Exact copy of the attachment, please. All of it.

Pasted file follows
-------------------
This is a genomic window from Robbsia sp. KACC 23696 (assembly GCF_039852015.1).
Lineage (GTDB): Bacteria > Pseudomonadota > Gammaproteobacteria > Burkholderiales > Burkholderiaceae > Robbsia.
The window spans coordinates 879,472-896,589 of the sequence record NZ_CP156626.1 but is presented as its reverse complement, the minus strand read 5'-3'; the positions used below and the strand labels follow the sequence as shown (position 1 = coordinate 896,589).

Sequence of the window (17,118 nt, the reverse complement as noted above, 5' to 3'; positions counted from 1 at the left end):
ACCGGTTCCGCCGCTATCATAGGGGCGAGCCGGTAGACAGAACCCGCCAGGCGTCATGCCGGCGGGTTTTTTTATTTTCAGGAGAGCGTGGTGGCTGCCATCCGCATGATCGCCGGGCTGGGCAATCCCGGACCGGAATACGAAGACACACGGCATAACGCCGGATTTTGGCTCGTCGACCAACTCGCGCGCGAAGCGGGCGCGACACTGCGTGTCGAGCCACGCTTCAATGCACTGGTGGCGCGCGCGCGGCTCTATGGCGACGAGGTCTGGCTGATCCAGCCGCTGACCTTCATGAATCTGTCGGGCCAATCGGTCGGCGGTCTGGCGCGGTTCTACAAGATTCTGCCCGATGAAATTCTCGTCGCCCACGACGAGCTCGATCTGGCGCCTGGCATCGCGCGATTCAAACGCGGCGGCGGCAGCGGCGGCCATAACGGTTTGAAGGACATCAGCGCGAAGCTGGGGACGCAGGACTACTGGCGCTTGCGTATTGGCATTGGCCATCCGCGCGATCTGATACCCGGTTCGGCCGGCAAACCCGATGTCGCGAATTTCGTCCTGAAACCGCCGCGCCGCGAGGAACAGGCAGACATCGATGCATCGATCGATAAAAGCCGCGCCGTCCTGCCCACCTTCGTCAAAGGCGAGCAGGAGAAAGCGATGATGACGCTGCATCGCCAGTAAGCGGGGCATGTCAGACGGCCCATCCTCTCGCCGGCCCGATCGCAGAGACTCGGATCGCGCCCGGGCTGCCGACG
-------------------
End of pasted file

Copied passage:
This is a genomic window from Robbsia sp. KACC 23696 (assembly GCF_039852015.1).
Lineage (GTDB): Bacteria > Pseudomonadota > Gammaproteobacteria > Burkholderiales > Burkholderiaceae > Robbsia.
The window spans coordinates 879,472-896,589 of the sequence record NZ_CP156626.1 but is presented as its reverse complement, the minus strand read 5'-3'; the positions used below and the strand labels follow the sequence as shown (position 1 = coordinate 896,589).

Sequence of the window (17,118 nt, the reverse complement as noted above, 5' to 3'; positions counted from 1 at the left end):
ACCGGTTCCGCCGCTATCATAGGGGCGAGCCGGTAGACAGAACCCGCCAGGCGTCATGCCGGCGGGTTTTTTTATTTTCAGGAGAGCGTGGTGGCTGCCATCCGCATGATCGCCGGGCTGGGCAATCCCGGACCGGAATACGAAGACACACGGCATAACGCCGGATTTTGGCTCGTCGACCAACTCGCGCGCGAAGCGGGCGCGACACTGCGTGTCGAGCCACGCTTCAATGCACTGGTGGCGCGCGCGCGGCTCTATGGCGACGAGGTCTGGCTGATCCAGCCGCTGACCTTCATGAATCTGTCGGGCCAATCGGTCGGCGGTCTGGCGCGGTTCTACAAGATTCTGCCCGATGAAATTCTCGTCGCCCACGACGAGCTCGATCTGGCGCCTGGCATCGCGCGATTCAAACGCGGCGGCGGCAGCGGCGGCCATAACGGTTTGAAGGACATCAGCGCGAAGCTGGGGACGCAGGACTACTGGCGCTTGCGTATTGGCATTGGCCATCCGCGCGATCTGATACCCGGTTCGGCCGGCAAACCCGATGTCGCGAATTTCGTCCTGAAACCGCCGCGCCGCGAGGAACAGGCAGACATCGATGCATCGATCGATAAAAGCCGCGCCGTCCTGCCCACCTTCGTCAAAGGCGAGCAGGAGAAAGCGATGATGACGCTGCATCGCCAGTAAGCGGGGCATGTCAGACGGCCCATCCTCTCGCCGGCCCGATCGCAGAGACTCGGATCGCGCCCGGGCTGCCGACG